The defensive line continues to be led by Mike Tverdov, who led the unit with 40 tackles last season and was fourth in the Big Ten with 10.5 tackles for loss, as well as tied for eighth in the Big Ten with four sacks. Julius Turner was 11th in the Big Ten with 8.0 tackles for loss last season. Both players were Honorable Mention All-Big Ten selections by both the coaches and media last season. While both will be counted on to lead the unit this fall once again, key contributors lost include Michael Dwumfour and Elorm Lumor.

Schiano spoke about replacing Dwumfour on Monday in stating, “I think it would be Mayan Ahanotu and Ifeanyi (Meijah) from Temple. Those two would be at the top of the list. We had one padded practice so far and I wasn’t surprised. I was pleased with the way they played.”

Ahanotu, who transferred from Minnesota last year, played in all nine games, registering 12 tackles, including 1.5 for a loss. Meijah transferred from Temple last December and had 6.5 sacks, which led to First Team All-AAC honors in 2019. However, he did struggle to make the same impact last season. Both players have a lot of potential to be big factors along the defensive line this season and beyond. A key to their development is defensive line coach Jim Panagos, who recruited both players out of high school to Minnesota and Temple, respectively.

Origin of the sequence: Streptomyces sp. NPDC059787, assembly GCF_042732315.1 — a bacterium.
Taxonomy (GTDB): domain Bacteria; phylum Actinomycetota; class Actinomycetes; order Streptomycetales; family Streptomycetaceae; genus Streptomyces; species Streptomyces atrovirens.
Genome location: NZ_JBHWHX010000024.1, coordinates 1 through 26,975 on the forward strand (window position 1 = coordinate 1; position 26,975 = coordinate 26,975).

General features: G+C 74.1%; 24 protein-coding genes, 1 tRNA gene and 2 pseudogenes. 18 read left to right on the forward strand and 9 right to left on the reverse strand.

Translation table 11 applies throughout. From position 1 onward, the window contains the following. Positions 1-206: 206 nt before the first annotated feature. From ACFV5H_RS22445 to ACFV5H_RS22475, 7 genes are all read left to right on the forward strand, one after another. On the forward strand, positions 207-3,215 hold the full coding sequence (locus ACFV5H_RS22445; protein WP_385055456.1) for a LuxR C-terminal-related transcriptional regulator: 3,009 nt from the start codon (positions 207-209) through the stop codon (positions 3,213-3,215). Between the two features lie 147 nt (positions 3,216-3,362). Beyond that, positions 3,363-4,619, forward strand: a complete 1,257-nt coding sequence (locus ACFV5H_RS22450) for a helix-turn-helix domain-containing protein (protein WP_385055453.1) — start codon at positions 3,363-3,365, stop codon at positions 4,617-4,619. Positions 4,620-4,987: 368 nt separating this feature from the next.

Panagos underwent knee surgery last season and was not part of the gameday staff because of it. He is fully active again and Tverdov spoke about his impact last week.

“He’s a phenomenal coach,” Tverdov said. “I’ve known him for several years now and just having him back in the room is really exciting for me because he brings so much juice to the football field. He’s honest from the biggest thing to the little thing. Coach P treats everybody the same. He doesn’t care if you’re walk-on or you’re a fifth year senior wherever the case is, if you bust your butt for him, then you’re gonna play. That’s what it comes down to. High motor guys, guys that know their job and know what they’re doing. If you do that, you’re gonna be fine with coach P. I’m just grateful for how he treats us as players in general because he truly cares about us and what’s going on in our daily lives. There’s daily conversations with him throughout the d-line, and having a coach like that just makes you want to play that much harder.”